resourcesABOUT MT AUTHOR GUIDELINES CLASSIFIEDS EDITORIAL CALENDAR MEDIA GUIDE MASSAGE MART SCHOOLS & EDUCATION FEEDBACK
A Conversation With Dr. Betty Edmond
This month's column is an exclusive interview with Betty Edmond MD, newly elected CEO/President of the AOMA Graduate School of Integrative Medicine in Austin, Texas.
Qigong for Substance Abuse
It is commonly believed that substance abuse, in addition to harming one’s physiological state, hurts the spirit. There is also a belief that one’s spirit does not weaken due to substance abuse, but rather, the person finds solace in addiction due to an already weak spirit.
Low Back Pain in Running Athletes
After 7 million years of adapting to upright postures, the lumbar spine and pelvis have become remarkably adept at managing ground-reactive forces associated with running.
We Get Letters & Email
Our Country Needs Us Between Elections, Too; Continuing Care: We Aren't There Yet; Our Associations Need to Do More.
An Opportunity & a Responsibility
Nearly 80 Americans die from an opioid-related overdose every day, and spine-related pain is one of the principle drivers of opioid use. This unfortunate situation creates both an opportunity and a responsibility.
True Practice Mobility for the Chiropractic Profession
When natural disasters occur, chiropractors can literally travel to the other side of the world to offer humanitarian relief in less than a day. The chiropractor's license to legally practice, however, can't make it past the state line.
News in Brief
Updated Neck Pain & Whiplash Guideline; Attention, IHS DCs; New VP of Institutional Advancement At Palmer; N.J. DC Interns At U.S. Olympic Training Center; Chiropractic Society Of R.I. On The Front Lines.
Prepare for the End, From the Beginning: Wealth Building and Retirement with the Tao
Yin and yang flow into and out from one another continually. Beginnings become endings and endings become beginnings again. Wholeness and cycles are the nature of Tao.
Five Branches University Has First Hospital TCM Residency
Established in 1984, Five Branches University (FBU) has campuses in Santa Cruz and San Jose, Calif., which serve the communities of Santa Cruz, the Monterey Bay, and Silicon Valley.
Anti-Aging With Dr. Ping Zhang
Jennifer Waters, TCM practitioner and writer of the Acupuncture Today column, "Talking With the Masters" sat down with Dr. Ping Zhang to discuss aniti-aging with acupuncture.
Shoulder Rehab: Start With the Scapula
The scapula is an incredible display of elegance and movement within the biomechanics of human motion. It's evolved for mobility and stability in the scapulo-thoracic region, giving us the ability to do things that are uniquely human, such as throwing with accuracy.
Scar Reduction With Acupuncture & Microneedling (Part 2)
Protocols & treatment Timing
Flirting With Alternative Therapies
There are about as many adjunct therapies being marketed to acupuncturists as there are acupuncturists. While some may remain purist in their application of traditional Chinese medicine, others choose to explore new horizons of treatment.
The Acupuncture Channel System (Part 1)
The earliest Chinese reference to channels is in the Mawangdui Medical Manuscripts,1 which are dated to the Warring States period of the Zhou Dynasty (475 BC-221 AD). The text presents 11 channels. There are no acupuncture points listed in those channels.
The Case Report: A Valuable Tool
Case reports are a valuable form of descriptive research. The most basic form of practice-based research, a case report is a detailed account of the history, presenting symptoms, assessment, observations, treatment and follow-up of an individual patient, discussed in the context of prior and potential future research.
Another Step Forward for Chiropractic
Chiropractic is now available to 86,000-plus Latter-Day Saints missionaries and you are invited to become a provider. LDS membership in not required; our only concern is that our missionaries get the best quality care available.
Crow Like the Rooster
As we welcome in the Year of the Rooster, we look at some of its major characteristics: confidence and communication, which suits the image we have of the Rooster...strutting in the farmyard, crowing to the others that it's time to wake up.
Let's Clear Up the Collection Confusion
This is an often-misunderstood practice swirling with misinformation. First, a few basics: Insurance is a contract between the patient and the insurance company. The insurance company is simply making a payment for services or care on behalf of the patient.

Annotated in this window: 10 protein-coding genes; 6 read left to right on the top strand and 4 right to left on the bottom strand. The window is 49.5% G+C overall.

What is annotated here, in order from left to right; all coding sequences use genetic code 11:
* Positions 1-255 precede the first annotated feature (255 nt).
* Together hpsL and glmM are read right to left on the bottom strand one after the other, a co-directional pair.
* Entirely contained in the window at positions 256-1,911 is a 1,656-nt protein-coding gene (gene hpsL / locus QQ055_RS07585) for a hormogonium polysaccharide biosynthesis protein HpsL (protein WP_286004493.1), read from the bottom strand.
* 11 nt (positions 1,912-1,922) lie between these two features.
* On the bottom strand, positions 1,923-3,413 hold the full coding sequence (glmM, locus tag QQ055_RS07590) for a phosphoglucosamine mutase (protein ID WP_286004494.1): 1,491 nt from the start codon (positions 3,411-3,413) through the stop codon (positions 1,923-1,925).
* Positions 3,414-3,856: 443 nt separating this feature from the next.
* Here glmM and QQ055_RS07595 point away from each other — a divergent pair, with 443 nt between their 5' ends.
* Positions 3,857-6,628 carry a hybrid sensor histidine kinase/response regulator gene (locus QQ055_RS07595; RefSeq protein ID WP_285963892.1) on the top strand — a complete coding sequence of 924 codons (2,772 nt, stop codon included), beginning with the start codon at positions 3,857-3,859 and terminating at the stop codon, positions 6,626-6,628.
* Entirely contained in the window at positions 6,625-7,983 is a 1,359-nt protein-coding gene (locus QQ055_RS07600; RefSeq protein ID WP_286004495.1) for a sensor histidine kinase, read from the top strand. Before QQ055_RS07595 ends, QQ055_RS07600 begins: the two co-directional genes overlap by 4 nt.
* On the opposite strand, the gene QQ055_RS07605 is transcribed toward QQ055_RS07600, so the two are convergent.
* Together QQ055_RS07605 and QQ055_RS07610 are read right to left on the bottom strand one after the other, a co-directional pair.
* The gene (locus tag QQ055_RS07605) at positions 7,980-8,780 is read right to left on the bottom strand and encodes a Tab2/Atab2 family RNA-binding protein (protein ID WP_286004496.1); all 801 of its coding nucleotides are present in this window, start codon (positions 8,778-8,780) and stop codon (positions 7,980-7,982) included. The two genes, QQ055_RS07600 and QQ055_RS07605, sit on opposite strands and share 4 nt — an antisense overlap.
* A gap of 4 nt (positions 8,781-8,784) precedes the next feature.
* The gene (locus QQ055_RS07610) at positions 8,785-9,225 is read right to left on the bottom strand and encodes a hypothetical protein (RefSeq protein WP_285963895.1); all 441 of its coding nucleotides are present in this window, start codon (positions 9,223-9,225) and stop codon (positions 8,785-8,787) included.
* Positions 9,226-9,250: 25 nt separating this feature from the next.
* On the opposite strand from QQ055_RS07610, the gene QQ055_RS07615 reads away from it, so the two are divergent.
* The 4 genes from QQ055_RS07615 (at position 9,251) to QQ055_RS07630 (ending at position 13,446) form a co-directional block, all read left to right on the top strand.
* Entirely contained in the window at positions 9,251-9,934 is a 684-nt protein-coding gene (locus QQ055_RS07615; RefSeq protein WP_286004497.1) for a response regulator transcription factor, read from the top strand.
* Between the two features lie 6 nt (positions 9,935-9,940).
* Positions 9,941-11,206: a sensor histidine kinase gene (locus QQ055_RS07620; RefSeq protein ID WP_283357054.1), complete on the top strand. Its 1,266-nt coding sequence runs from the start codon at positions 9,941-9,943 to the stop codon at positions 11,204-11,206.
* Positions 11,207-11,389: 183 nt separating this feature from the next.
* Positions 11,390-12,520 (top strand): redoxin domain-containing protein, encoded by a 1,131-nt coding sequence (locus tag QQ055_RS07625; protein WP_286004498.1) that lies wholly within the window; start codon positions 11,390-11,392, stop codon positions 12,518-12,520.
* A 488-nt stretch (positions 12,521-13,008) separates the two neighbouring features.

A New Year and Vision for the ACA
Inadequate pain management coupled with the epidemic of prescription opioid overuse and abuse has taken a severe toll on the lives of millions of people in the United States. Every day, more than 1,000 people are treated in the ER for misusing prescription opioids.
The winter season is upon us and offers unique challenges for the clinician and patient alike. To effectively navigate through the winter season there are two main TCM medicinals, Huang Qi and Gan Jiang, to consider, as well as two important formulas which feature these two TCM treasures.
An Education in Gluten Sensitivity
A relatively new syndrome officially documented as non-celiac gluten sensitivity (NCGS) or gluten sensitivity (GS) was officially recognized and published in the new list of gluten-related disorders in 2012.
Nutrition for Menopause: Front-Line Therapy for All Phases
Of all the changes women experience during their reproductive life, there is no doubt the most dreaded are the three phases of menopause. This is not surprising since all of the symptoms associated with menopause are replete with unpleasantness.
February, 2007, Vol. 07, Issue 02
Sacroiliac Joint Syndrome
By Erik Dalton, PhD
In the early 20th century, sacroiliac joint syndrome was the most common medical diagnosis for low back pain, which resulted in that period being labeled the "Era of the SI Joint." Any pain emanating from the low back, buttock or adjacent leg usually was branded and treated as SI joint syndrome.However, this medical mindset came to a screeching halt in 1934, when Jason Mixter, MD, published an article on the intervertebral disc lesion in The New England Journal of Medicine.1 His landmark report changed the popular understanding of sciatica and helped establish surgery's prominent role in the management of sciatica at the time. Over the next few decades, discectomy surgery increased in popularity, causing many to define that period as the "Dynasty of the Disc."
SI joint syndrome continued its fall from fashion due to the lack of reliable clinical studies confirming its very existence. Although many manual therapists quietly continued treating this disorder with some success, no one was able to put forward a convincing biomechanical theory explaining how the sacrum becomes stuck "crooked" between the two innominate bones. Physicians were hesitant and reluctant to envision a joint with so little movement causing so much pain, while manual therapists countered that its limited motion is vital to proper lumbar spine functioning. So, the SI joint controversy raged until the late 1970s, when renowned manipulative osteopath Fred Mitchell Sr. introduced an innovative and practical biomechanical model that clearly demonstrated normal and aberrant SI joint movement patterns occurring in most individuals.2 Using muscles as levers to correct lumbopelvic restrictions, Mitchell's muscle energy technique spurred a renewed interest in the SI joint as a source of back pain. Figure 1 and Figure 2 demonstrate a modified muscle-energy assessment and correction routine for a painful left unilateral extended sacrum.